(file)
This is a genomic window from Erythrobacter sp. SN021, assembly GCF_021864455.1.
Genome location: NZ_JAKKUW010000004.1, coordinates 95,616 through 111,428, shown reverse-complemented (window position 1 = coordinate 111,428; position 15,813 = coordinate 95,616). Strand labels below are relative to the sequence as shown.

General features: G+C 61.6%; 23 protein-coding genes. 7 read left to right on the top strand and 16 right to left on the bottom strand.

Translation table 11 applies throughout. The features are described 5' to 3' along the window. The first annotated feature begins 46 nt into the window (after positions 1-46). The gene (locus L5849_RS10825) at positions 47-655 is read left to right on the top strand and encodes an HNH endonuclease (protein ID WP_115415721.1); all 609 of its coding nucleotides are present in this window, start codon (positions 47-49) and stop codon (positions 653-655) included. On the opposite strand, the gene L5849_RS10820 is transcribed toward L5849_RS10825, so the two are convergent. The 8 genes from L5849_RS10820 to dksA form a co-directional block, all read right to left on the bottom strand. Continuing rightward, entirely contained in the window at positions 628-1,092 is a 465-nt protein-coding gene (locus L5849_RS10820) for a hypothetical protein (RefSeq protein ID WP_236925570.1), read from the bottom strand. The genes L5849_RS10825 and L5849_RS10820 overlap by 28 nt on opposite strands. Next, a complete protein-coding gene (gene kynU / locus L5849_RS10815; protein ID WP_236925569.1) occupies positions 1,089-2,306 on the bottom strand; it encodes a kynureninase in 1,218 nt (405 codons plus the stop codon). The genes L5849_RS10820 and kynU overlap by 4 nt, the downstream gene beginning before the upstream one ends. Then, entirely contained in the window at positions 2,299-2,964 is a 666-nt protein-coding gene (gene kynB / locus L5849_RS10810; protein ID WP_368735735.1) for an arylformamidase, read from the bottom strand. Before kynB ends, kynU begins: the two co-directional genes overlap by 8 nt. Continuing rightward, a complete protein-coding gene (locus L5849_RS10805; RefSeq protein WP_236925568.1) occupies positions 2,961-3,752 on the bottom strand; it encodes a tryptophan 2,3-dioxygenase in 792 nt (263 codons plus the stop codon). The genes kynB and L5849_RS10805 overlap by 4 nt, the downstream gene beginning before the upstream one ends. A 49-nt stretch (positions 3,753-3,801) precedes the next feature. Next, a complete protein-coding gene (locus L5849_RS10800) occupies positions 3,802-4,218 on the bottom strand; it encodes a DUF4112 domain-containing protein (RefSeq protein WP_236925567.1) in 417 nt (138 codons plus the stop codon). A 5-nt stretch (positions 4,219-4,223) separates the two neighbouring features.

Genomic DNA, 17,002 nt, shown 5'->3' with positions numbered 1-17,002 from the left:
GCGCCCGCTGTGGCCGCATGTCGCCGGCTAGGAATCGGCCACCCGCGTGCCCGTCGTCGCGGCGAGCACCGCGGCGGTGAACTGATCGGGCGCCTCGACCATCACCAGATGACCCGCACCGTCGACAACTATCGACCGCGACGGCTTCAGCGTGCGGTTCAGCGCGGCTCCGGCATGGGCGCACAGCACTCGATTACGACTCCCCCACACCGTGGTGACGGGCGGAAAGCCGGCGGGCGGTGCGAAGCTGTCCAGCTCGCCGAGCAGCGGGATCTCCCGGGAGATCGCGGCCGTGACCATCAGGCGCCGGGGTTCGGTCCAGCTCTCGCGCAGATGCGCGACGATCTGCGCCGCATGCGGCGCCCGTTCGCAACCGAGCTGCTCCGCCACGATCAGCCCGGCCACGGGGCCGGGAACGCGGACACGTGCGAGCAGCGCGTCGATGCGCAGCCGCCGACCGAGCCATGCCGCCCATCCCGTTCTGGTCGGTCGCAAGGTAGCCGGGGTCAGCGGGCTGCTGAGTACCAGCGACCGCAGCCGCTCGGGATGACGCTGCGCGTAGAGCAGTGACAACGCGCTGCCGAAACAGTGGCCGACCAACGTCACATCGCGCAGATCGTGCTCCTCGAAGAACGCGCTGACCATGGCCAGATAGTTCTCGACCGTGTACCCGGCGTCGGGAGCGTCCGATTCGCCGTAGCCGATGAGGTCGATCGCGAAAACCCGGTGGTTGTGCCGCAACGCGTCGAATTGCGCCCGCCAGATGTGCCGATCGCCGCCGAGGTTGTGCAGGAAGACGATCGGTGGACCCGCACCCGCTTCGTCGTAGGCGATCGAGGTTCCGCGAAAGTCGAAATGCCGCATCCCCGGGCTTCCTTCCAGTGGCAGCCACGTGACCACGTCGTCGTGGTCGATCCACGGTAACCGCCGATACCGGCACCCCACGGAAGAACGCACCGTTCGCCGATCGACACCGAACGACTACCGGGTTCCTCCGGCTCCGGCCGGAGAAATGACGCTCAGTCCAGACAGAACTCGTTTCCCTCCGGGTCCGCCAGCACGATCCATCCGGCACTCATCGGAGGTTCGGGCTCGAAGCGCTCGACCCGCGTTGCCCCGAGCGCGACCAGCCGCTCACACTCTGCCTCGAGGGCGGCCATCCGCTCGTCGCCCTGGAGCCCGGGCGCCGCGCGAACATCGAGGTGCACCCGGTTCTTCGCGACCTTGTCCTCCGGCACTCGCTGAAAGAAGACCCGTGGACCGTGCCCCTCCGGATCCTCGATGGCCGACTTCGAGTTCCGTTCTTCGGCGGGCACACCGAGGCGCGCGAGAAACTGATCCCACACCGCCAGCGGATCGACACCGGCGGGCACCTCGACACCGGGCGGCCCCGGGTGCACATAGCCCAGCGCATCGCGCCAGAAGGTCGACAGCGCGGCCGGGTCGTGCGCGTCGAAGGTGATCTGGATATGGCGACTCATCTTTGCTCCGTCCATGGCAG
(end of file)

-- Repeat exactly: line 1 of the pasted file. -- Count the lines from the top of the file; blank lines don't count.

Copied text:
This is a genomic window from Erythrobacter sp. SN021, assembly GCF_021864455.1.